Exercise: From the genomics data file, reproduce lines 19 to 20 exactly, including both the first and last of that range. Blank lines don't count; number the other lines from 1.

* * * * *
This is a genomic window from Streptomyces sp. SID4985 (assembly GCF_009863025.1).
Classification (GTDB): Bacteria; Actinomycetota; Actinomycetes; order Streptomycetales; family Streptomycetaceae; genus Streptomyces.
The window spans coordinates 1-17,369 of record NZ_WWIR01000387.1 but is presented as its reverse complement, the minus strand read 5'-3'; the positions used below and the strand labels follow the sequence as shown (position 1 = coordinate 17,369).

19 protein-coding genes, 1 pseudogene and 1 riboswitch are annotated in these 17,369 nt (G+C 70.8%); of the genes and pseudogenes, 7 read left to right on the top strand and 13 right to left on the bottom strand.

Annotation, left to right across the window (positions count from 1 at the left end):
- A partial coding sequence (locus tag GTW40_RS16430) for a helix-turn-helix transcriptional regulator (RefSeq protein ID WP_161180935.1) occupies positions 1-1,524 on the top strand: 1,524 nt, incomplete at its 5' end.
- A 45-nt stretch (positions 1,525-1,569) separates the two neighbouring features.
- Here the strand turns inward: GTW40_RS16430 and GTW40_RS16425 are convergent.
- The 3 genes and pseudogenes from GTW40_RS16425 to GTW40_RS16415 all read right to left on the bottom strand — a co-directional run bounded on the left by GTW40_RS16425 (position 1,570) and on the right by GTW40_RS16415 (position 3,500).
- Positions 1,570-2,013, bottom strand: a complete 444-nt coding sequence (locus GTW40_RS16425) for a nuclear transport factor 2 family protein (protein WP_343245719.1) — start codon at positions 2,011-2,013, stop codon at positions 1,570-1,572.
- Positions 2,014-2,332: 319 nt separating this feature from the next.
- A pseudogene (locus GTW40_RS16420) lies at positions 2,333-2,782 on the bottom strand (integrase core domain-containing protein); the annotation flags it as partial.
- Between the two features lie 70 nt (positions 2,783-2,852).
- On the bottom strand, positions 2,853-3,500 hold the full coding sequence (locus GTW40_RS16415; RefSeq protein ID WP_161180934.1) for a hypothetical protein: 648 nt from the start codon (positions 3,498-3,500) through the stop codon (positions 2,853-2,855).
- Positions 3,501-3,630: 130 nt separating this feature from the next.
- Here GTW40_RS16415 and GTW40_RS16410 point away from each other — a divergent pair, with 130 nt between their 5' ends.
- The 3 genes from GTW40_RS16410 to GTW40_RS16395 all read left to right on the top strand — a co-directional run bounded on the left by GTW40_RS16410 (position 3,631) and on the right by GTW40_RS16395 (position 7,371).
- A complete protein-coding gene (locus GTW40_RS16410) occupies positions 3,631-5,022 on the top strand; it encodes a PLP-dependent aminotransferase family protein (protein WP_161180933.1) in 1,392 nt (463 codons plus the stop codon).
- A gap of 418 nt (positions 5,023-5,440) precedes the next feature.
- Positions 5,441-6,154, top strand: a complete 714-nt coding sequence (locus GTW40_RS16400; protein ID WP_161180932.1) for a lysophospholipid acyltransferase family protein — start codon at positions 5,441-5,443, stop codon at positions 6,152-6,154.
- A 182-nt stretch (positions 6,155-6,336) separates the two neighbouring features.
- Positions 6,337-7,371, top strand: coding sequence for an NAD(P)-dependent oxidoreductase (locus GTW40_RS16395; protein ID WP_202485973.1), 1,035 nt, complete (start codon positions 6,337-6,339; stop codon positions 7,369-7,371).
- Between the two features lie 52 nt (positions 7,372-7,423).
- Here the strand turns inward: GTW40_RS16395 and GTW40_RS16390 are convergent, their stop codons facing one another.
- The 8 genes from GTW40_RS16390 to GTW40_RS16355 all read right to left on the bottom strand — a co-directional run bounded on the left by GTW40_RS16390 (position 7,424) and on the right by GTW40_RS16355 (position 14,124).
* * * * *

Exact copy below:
- A gap of 418 nt (positions 5,023-5,440) precedes the next feature.
- Positions 5,441-6,154, top strand: a complete 714-nt coding sequence (locus GTW40_RS16400; protein ID WP_161180932.1) for a lysophospholipid acyltransferase family protein — start codon at positions 5,441-5,443, stop codon at positions 6,152-6,154.